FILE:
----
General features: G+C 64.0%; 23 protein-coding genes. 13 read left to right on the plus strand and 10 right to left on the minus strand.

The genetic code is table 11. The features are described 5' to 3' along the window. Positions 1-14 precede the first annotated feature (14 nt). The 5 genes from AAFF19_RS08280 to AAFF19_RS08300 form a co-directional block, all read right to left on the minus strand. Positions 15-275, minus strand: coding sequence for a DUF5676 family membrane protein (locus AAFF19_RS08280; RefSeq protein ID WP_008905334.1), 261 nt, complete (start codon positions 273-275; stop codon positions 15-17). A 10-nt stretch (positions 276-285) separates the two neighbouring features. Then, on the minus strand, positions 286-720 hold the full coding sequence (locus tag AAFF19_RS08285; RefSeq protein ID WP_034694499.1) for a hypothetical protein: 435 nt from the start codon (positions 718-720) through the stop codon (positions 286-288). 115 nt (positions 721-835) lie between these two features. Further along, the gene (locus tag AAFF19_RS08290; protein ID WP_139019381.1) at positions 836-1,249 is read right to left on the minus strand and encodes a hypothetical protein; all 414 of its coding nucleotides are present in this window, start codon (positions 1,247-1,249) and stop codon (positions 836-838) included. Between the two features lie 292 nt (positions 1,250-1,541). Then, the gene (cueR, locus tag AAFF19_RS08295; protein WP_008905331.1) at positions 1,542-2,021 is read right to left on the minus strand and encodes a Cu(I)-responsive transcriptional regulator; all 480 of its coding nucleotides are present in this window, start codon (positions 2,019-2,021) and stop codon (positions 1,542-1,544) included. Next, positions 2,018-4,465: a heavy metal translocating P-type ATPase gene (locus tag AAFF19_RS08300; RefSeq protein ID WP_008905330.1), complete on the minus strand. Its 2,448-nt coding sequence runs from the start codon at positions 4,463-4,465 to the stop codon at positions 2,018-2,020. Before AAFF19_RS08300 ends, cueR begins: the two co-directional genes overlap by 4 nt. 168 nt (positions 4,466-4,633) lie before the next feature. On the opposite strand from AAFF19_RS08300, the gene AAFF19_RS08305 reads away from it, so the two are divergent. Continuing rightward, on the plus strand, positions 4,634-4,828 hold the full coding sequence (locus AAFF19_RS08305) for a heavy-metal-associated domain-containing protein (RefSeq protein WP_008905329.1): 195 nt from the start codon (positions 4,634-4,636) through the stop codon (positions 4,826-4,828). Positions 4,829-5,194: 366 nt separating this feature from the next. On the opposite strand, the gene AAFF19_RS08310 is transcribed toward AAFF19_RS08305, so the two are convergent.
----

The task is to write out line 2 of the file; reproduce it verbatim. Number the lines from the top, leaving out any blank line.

The genetic code is table 11. The features are described 5' to 3' along the window. Positions 1-14 precede the first annotated feature (14 nt). The 5 genes from AAFF19_RS08280 to AAFF19_RS08300 form a co-directional block, all read right to left on the minus strand. Positions 15-275, minus strand: coding sequence for a DUF5676 family membrane protein (locus AAFF19_RS08280; RefSeq protein ID WP_008905334.1), 261 nt, complete (start codon positions 273-275; stop codon positions 15-17). A 10-nt stretch (positions 276-285) separates the two neighbouring features. Then, on the minus strand, positions 286-720 hold the full coding sequence (locus tag AAFF19_RS08285; RefSeq protein ID WP_034694499.1) for a hypothetical protein: 435 nt from the start codon (positions 718-720) through the stop codon (positions 286-288). 115 nt (positions 721-835) lie between these two features. Further along, the gene (locus tag AAFF19_RS08290; protein ID WP_139019381.1) at positions 836-1,249 is read right to left on the minus strand and encodes a hypothetical protein; all 414 of its coding nucleotides are present in this window, start codon (positions 1,247-1,249) and stop codon (positions 836-838) included. Between the two features lie 292 nt (positions 1,250-1,541). Then, the gene (cueR, locus tag AAFF19_RS08295; protein WP_008905331.1) at positions 1,542-2,021 is read right to left on the minus strand and encodes a Cu(I)-responsive transcriptional regulator; all 480 of its coding nucleotides are present in this window, start codon (positions 2,019-2,021) and stop codon (positions 1,542-1,544) included. Next, positions 2,018-4,465: a heavy metal translocating P-type ATPase gene (locus tag AAFF19_RS08300; RefSeq protein ID WP_008905330.1), complete on the minus strand. Its 2,448-nt coding sequence runs from the start codon at positions 4,463-4,465 to the stop codon at positions 2,018-2,020. Before AAFF19_RS08300 ends, cueR begins: the two co-directional genes overlap by 4 nt. 168 nt (positions 4,466-4,633) lie before the next feature. On the opposite strand from AAFF19_RS08300, the gene AAFF19_RS08305 reads away from it, so the two are divergent. Continuing rightward, on the plus strand, positions 4,634-4,828 hold the full coding sequence (locus AAFF19_RS08305) for a heavy-metal-associated domain-containing protein (RefSeq protein WP_008905329.1): 195 nt from the start codon (positions 4,634-4,636) through the stop codon (positions 4,826-4,828). Positions 4,829-5,194: 366 nt separating this feature from the next. On the opposite strand, the gene AAFF19_RS08310 is transcribed toward AAFF19_RS08305, so the two are convergent.